Chemistry Chemistry Notes Chemistry O Level(Form Three) Form Three

CHEMISTRY O LEVEL(FORM THREE) – COMPOUNDS OF METALS

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COMPOUNDS OF METALS

A. METAL OXIDE
An oxide is a compound of oxygen with another element.
Preparation of oxides:
There are two ways of preparing metal oxides
a) DIRECT METHOD
It involves direct combination of metal with oxygen
  1. INDIRECT METHOD
It involves thermal decomposition of a salt of carbonate, hydroxide (I) nitrates
CLASSIFICATION OF METAL OXIDES

1. BASIC OXIDES
Are oxides of metal when reacts with acid forms salts
Examples are MgO, CaO, Na2O, K2O
2. ACIDIC OXIDES
Are oxides of non metals and when dissolved in water form solution
Examples are CO2, NO2, SO2
3. AMPHOTERIC OXIDES
These are oxides which have both basic and acidic properties
(H neutralize both acidic and Alkali to form salt)
Examples are ZnO, Al2O3 and PbO
4. NEUTRAL OXIDES
Are oxides which do not react with either acid or base (Have no basic/acidic properties)
Examples are H2O, CO, NO, N2Cl
5. PEROXIDES
When elements burn in excess air, peroxides are formed
Examples are N2O2, H2O2
6. MIXED OXIDES
These are oxides of two simple oxides
Examples are Fe3O4 – Tri iron tetra oxide

(Mixture of Fe O and Fe2O3)
SOLUBILITY.
USES OF OXIDES

I. Used in preparation of salts in the laboratory

II. Used in formation of slag
III. Used as a drying agent
IV. Used in manufacture of motors
V. Oxides react with acid to form salt and water
The following are the reaction equations when the following oxides react with hydroxides

B. METAL HYDROXIDE
Very active metals (K, Na and Ca) dissolves in water forming hydroxide soluble oxides dissolves in water to form hydroxide (Alkali)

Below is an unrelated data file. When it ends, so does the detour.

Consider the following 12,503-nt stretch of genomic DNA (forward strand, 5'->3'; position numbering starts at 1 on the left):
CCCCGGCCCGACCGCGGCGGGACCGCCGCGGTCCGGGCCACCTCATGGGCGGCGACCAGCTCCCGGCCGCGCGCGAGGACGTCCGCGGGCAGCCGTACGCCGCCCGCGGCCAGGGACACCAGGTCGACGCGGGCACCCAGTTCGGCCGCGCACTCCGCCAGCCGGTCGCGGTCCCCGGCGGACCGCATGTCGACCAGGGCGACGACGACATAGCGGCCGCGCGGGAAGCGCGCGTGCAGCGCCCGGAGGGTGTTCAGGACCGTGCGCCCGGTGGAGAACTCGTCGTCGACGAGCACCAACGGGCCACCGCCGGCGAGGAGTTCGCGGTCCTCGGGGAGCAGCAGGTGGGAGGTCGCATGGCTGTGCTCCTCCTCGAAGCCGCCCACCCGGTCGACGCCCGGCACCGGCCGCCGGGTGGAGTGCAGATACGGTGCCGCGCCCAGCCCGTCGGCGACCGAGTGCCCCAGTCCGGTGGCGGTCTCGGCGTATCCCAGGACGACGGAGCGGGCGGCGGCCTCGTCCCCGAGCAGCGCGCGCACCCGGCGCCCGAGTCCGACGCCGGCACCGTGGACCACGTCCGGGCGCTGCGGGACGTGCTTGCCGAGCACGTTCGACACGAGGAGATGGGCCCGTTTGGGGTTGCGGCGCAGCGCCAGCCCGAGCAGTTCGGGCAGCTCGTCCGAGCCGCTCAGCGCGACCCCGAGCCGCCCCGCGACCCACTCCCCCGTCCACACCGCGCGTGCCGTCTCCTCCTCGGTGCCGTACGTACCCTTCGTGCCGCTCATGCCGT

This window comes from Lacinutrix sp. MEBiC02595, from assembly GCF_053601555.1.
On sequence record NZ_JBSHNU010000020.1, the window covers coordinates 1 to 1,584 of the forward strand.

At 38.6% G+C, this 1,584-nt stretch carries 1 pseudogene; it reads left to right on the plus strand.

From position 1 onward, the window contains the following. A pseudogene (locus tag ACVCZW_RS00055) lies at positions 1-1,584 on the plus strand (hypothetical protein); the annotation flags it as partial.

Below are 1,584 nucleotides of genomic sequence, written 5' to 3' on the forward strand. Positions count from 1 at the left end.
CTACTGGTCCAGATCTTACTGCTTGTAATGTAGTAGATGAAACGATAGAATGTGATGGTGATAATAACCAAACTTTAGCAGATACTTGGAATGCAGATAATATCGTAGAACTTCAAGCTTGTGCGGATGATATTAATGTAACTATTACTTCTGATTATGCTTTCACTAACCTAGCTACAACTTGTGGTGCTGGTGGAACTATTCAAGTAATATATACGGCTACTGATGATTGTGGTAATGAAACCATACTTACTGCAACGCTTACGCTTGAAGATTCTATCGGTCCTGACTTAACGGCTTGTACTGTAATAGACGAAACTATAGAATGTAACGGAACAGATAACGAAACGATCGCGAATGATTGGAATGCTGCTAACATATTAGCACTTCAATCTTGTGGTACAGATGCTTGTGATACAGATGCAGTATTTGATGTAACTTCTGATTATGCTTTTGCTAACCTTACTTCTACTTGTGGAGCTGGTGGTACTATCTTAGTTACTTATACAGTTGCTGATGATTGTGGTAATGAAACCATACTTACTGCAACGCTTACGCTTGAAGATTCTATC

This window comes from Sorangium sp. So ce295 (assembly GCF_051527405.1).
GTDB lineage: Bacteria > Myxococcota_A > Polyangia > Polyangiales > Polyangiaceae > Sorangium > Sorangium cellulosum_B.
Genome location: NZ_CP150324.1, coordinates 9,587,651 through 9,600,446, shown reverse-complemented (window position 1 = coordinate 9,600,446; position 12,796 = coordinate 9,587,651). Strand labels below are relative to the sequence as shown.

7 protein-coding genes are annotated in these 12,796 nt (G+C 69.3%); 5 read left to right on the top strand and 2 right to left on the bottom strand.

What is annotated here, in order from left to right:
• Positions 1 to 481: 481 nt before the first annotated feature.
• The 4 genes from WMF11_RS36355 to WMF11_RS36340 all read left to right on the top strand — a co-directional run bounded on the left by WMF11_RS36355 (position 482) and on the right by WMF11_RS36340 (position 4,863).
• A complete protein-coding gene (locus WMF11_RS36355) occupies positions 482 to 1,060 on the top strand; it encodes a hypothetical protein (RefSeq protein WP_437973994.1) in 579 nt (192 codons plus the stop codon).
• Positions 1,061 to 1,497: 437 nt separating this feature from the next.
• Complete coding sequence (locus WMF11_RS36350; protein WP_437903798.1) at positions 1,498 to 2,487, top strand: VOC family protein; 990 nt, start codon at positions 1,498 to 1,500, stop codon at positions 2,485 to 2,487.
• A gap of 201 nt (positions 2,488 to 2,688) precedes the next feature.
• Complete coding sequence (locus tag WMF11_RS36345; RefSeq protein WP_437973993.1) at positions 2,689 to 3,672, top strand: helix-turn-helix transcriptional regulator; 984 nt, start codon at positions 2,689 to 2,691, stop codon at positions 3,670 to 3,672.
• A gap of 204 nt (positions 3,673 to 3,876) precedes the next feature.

Soluble oxides dissolve in water to form hydroxide (alkali)
Caustic soda and caustic potash are used in the manufacture of SOAP.
Lime water is used to detect CO2 gas. The rest of the hydroxides are insoluble.
PREPARATION OF INSOLUBLE HYDROXIDES
i) Dissolve a soluble salt in water i.e. CU(N03)2
ii) Dissolve a soluble hydroxide in water i.e. Ca(OH)2

iii) Mix them together
Cu(NO3)2 + Ca(OH)2 Cu(OH)2 + Ca(NO3)2

iv) Separate the two by filtration.
NB: The filtrate is Ca(NO3)2 and the residue is Cu(OH)2
PROPERTIES OF HYDROXIDE
i) Have bitter taste
ii) Neutralize acids to form salt and water

Solubility of hydroxide in water
  • The nature of hydroxide of metals varies according to position of the metal in the reactivity series.
The hydroxide of sodium, calcium and potassium are the strongest because they dissociate completely in water
Ammonium hydroxide is weak base because it does not dissociate completely in water
Question:
By using diagram and details explain/ show how you would prepare
i) Zinc hydroxide
ii) Magnesium hydroxide
Solution:
i) Zinc hydroxide (Zn(OH)2)
– Dissolve soluble salt in water (Zn(N03)2).
– Dissolve soluble hydroxide in water (NaOH).
– Mix them together.
Zn(NO3)2 + 2NaOH Zn(OH)2(s) + NaNO3(aq)
Separate by filtration
CARBONATE AND HYDROGEN CARBONATE
  • Carbonates occur in many natural forms examples are chalk, limestone and marbles. Examples of carbonates that occur naturally are the carbonates of Zinc, iron, lead and Manganese.
  • Sea animals have carbonates in their shells in the forms of calcium carbonates. The remains of these animals sink to the bottom of sea leading to chalk formation after thousands of years, through pressure the chalk hardens to form limestone
General properties of carbonates:
1. All carbonates are insoluble in water except those of sodium, potassium and ammonium.
2. All carbonates give carbon dioxide on heating except those of sodium and potassium
3. All carbonates give carbon dioxide with dilute acids
PREPARATION OF SODIUM/ POTASSIUM CARBONATES AND SODIUM/ POTASSIUM HYDROGEN CARBONATES:
a) A solution of sodium hydroxide (caustic soda) is saturated with carbon dioxide, giving a solution of sodium bicarbonates
If a solution of potassium hydroxide (caustic potash) is saturated with carbon dioxide, a solution of potassium bicarbonate is formed